How to screen companies for investing?

by Manshu on November 11, 2013

in Uncategorized

PP left the following comment on my investment cycle post:

PP November 8, 2013 at 5:43 pm [edit]

Hi Manshu,

Good post. Could you do a post on how you go about screening / evaluating companies (and deciding if its share price is under or over valued), and recommend steps that one should follow while doing it themselves?

Thanks!

My screening technique is very simple and inspired by Peter Lynch’s One Up On Wall Street where he talks about using the power of your common knowledge, and investing in companies you deal with every day.

Following these techniques has been profitable and fun for me. I believe it’s important for this to be fun because if you’re not a professional, you won’t be able to practice these techniques if they aren’t fun.

Who makes this great product?

I watched “Thor: Dark World” in 3D yesterday, and enjoyed it quite a bit. I have seen the last Thor movie as well, but at that time I didn’t notice  Thor is a Marvel character. Before the movie, they played trailers of other upcoming movies with Marvel characters, and I made a mental note to look at Marvel to see if it may be a good buy.

Two other companies that caught my eye were IMAX, and I have bought and sold IMAX at a profit in the past, and RealD, which is the company that makes the 3D glasses for these movies. I have screened RealD earlier and avoided it because of the competition they face, and also the emphasis on re-use of 3D glasses.

Earlier in the day I spent a long time in the snaking queues of Banana Republic, and window shopped a Prada store because I can’t afford anything there. Both these companies seem to be excellent stock picks, and just keeping an eye out for popular products is a great way to screen companies.

You also read about trends like 3D printing and drones, and it is a good idea to see if there are any good companies operating in those areas. When I first learned about 3D printing, I thought it was a very new field, and it would be difficult to find any profitable companies operating in this area but then I discovered 3D Systems which has also been a very profitable stock for me.

Another way to screen companies is to see what enterprise software you use, and if there are any good companies operating in that field.

I was a regular reader of Business India and Business World, and they feature a lot of good companies that you can analyze further. I remember reading a glowing review of Jain Irrigation Systems in Business India many years ago and thinking about buying the stock — I never did, and the stock was a multi-bagger in the years to follow.

Reading about investments from others is also a good way to identify stocks. You can do this easier than ever before by using Twitter, and following people who are interested in investments.

Good ideas are all around you when you are actively seeking them.

Is it listed? 

That’s the question I ask myself often. Yesterday I learned that Marvel is owned by Disney, and both Banana Republic and Prada are private companies that you can’t invest in.

That will be the case with a lot of companies but you have to go through them to find the ones that are listed and could be potential buys. If it is listed then you can go to the “Investor Relations” section on their website and read more about the company, if not, you move to the next idea.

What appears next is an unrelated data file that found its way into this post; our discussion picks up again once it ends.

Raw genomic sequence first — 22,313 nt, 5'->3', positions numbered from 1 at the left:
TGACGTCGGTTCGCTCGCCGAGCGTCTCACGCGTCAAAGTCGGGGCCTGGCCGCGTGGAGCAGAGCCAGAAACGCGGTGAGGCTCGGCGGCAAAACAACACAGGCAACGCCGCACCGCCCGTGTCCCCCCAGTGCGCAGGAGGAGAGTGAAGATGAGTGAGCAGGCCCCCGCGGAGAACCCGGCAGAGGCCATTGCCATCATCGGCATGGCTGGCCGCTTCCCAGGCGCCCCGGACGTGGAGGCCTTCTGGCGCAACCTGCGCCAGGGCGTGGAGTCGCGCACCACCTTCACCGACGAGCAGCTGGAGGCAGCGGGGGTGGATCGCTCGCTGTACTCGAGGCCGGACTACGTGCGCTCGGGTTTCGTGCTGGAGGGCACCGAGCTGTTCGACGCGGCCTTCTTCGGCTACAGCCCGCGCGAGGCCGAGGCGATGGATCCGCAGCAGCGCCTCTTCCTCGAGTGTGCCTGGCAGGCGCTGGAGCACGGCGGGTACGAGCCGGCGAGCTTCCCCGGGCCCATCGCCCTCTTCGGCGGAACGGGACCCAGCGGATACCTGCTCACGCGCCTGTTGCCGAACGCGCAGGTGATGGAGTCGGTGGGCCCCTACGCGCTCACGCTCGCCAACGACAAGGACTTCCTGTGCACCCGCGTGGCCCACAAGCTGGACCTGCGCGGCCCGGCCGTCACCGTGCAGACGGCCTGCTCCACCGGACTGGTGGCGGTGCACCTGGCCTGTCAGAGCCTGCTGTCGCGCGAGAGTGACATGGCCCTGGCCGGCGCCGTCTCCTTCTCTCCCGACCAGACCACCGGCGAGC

Currently, I own seven stocks and one ETF. I’m a customer of six out of the seven companies, the only one that I don’t knowingly use the products of is Huntsman Corporation, which I bought a couple of years ago because it had a dividend yield of 4%, and steady financials. This stock is over 100% of my purchase price today, and I felt like this would be a good buy when I chanced upon it.

You obviously make mistakes in this process as well, and one good example is Primo Water that I sold at a 50% loss sometime last year. This is a company that sells water, and they ran into financial troubles last year.

Evaluating a company

Not every company that makes a good product will be a profitable company, and not every profitable company will result in a profitable stock. HLL and Infosys are good examples of these. These two stocks were the darlings of investors some years ago, but after a while they lost their favor with investors and were never able to give the returns they once did. They are still good companies that own great brands, and provide great service, but due to other factors they haven’t been great stocks for the past few years.

This is an important thing to understand because it is not very intuitive. My own understanding of this concept became very clear in running OneMint. OneMint is a good product that has benefited a lot of people, but at the same time it has a non existent business model and if it were a stock I wouldn’t invest in it. Just providing value to people is not enough, there has to be a good business model and a way to monetize that value or else the business will never be profitable.

Even if a business is profitable, you have to look at its valuation to see if that justifies the current price, and leaves room for growth.I’m going to do a follow up post on this sometime this week, and share some of my ideas on how to measure this.

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